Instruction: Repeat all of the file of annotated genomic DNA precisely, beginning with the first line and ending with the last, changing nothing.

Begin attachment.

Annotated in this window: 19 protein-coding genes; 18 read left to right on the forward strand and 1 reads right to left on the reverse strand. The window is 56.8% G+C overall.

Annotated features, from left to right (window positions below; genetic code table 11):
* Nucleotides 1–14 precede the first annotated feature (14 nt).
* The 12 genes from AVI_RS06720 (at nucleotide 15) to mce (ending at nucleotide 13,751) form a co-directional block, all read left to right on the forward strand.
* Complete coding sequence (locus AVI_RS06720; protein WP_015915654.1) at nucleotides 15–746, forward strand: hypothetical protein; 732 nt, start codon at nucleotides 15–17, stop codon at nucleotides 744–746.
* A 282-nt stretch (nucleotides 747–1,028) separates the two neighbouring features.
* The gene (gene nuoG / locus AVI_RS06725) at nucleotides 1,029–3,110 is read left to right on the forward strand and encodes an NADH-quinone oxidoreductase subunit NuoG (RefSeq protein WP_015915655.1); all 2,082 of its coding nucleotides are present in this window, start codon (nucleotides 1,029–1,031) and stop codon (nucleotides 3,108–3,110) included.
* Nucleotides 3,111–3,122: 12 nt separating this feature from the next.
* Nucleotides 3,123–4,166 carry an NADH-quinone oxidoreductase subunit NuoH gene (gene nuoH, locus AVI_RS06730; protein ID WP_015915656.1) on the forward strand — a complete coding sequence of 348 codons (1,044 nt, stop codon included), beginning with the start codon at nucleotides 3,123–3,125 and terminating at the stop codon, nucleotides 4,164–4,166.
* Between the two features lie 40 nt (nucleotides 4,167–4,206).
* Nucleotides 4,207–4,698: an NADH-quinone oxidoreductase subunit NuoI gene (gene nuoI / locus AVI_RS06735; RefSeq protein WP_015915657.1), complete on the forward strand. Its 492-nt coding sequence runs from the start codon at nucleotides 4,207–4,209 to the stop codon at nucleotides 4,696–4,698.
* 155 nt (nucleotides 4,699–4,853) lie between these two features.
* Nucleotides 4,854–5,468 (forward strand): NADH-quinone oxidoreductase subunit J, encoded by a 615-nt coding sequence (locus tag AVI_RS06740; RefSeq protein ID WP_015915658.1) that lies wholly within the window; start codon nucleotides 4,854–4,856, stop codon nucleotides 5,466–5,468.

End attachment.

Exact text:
Annotated in this window: 19 protein-coding genes; 18 read left to right on the forward strand and 1 reads right to left on the reverse strand. The window is 56.8% G+C overall.

Annotated features, from left to right (window positions below; genetic code table 11):
* Nucleotides 1–14 precede the first annotated feature (14 nt).
* The 12 genes from AVI_RS06720 (at nucleotide 15) to mce (ending at nucleotide 13,751) form a co-directional block, all read left to right on the forward strand.
* Complete coding sequence (locus AVI_RS06720; protein WP_015915654.1) at nucleotides 15–746, forward strand: hypothetical protein; 732 nt, start codon at nucleotides 15–17, stop codon at nucleotides 744–746.
* A 282-nt stretch (nucleotides 747–1,028) separates the two neighbouring features.
* The gene (gene nuoG / locus AVI_RS06725) at nucleotides 1,029–3,110 is read left to right on the forward strand and encodes an NADH-quinone oxidoreductase subunit NuoG (RefSeq protein WP_015915655.1); all 2,082 of its coding nucleotides are present in this window, start codon (nucleotides 1,029–1,031) and stop codon (nucleotides 3,108–3,110) included.
* Nucleotides 3,111–3,122: 12 nt separating this feature from the next.
* Nucleotides 3,123–4,166 carry an NADH-quinone oxidoreductase subunit NuoH gene (gene nuoH, locus AVI_RS06730; protein ID WP_015915656.1) on the forward strand — a complete coding sequence of 348 codons (1,044 nt, stop codon included), beginning with the start codon at nucleotides 3,123–3,125 and terminating at the stop codon, nucleotides 4,164–4,166.
* Between the two features lie 40 nt (nucleotides 4,167–4,206).
* Nucleotides 4,207–4,698: an NADH-quinone oxidoreductase subunit NuoI gene (gene nuoI / locus AVI_RS06735; RefSeq protein WP_015915657.1), complete on the forward strand. Its 492-nt coding sequence runs from the start codon at nucleotides 4,207–4,209 to the stop codon at nucleotides 4,696–4,698.
* 155 nt (nucleotides 4,699–4,853) lie between these two features.
* Nucleotides 4,854–5,468 (forward strand): NADH-quinone oxidoreductase subunit J, encoded by a 615-nt coding sequence (locus tag AVI_RS06740; RefSeq protein ID WP_015915658.1) that lies wholly within the window; start codon nucleotides 4,854–4,856, stop codon nucleotides 5,466–5,468.